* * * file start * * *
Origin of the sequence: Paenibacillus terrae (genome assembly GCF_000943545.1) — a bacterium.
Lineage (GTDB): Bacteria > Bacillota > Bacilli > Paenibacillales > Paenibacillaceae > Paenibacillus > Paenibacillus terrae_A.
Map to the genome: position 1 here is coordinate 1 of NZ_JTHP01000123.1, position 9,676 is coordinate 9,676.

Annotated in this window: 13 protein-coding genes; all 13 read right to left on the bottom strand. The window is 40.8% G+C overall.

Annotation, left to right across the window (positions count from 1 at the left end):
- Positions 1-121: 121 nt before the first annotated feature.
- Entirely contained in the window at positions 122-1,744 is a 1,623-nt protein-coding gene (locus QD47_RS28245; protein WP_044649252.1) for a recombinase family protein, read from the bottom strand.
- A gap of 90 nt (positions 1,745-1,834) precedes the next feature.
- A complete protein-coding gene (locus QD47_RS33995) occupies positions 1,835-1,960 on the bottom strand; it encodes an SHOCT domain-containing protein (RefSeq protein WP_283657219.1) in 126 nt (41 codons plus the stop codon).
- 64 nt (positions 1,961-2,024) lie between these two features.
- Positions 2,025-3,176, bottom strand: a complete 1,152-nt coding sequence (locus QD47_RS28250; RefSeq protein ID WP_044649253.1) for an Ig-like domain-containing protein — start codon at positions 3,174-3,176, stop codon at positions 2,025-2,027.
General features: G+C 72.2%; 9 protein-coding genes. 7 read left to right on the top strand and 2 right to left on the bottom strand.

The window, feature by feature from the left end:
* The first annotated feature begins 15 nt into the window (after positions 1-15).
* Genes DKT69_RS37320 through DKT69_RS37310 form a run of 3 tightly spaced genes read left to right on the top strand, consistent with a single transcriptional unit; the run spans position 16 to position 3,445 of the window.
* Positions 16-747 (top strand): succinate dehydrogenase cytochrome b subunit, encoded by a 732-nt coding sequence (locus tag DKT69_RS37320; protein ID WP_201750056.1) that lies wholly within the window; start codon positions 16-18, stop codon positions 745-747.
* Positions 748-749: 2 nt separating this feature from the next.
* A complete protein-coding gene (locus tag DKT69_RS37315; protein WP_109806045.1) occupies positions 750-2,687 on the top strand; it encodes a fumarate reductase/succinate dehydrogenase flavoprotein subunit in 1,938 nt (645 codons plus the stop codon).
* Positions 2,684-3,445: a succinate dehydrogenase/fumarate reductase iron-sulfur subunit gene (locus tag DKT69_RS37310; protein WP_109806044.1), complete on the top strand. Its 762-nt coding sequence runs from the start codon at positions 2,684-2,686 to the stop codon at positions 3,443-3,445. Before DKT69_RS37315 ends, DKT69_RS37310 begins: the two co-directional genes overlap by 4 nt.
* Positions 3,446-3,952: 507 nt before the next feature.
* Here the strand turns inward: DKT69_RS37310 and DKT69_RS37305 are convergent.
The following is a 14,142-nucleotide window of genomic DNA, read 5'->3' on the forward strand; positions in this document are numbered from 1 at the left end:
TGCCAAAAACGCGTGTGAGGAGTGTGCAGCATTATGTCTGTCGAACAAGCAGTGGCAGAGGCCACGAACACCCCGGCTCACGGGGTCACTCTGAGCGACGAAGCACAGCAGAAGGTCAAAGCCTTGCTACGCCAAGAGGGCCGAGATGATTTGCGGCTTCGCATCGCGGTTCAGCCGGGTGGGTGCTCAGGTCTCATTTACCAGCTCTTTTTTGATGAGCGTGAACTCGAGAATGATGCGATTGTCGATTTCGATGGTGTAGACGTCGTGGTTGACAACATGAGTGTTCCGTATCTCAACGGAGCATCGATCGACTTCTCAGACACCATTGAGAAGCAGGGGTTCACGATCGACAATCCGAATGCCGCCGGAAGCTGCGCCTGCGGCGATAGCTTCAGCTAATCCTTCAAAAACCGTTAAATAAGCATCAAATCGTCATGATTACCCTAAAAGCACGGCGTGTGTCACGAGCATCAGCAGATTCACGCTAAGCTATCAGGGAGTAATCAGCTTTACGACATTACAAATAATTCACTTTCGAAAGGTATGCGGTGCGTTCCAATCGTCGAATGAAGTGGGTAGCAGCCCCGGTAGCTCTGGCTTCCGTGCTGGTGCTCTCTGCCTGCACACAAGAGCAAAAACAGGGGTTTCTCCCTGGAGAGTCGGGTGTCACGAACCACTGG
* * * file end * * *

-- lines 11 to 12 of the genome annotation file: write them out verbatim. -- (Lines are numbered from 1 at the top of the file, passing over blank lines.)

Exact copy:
- Positions 2,025-3,176, bottom strand: a complete 1,152-nt coding sequence (locus QD47_RS28250; RefSeq protein ID WP_044649253.1) for an Ig-like domain-containing protein — start codon at positions 3,174-3,176, stop codon at positions 2,025-2,027.
General features: G+C 72.2%; 9 protein-coding genes. 7 read left to right on the top strand and 2 right to left on the bottom strand.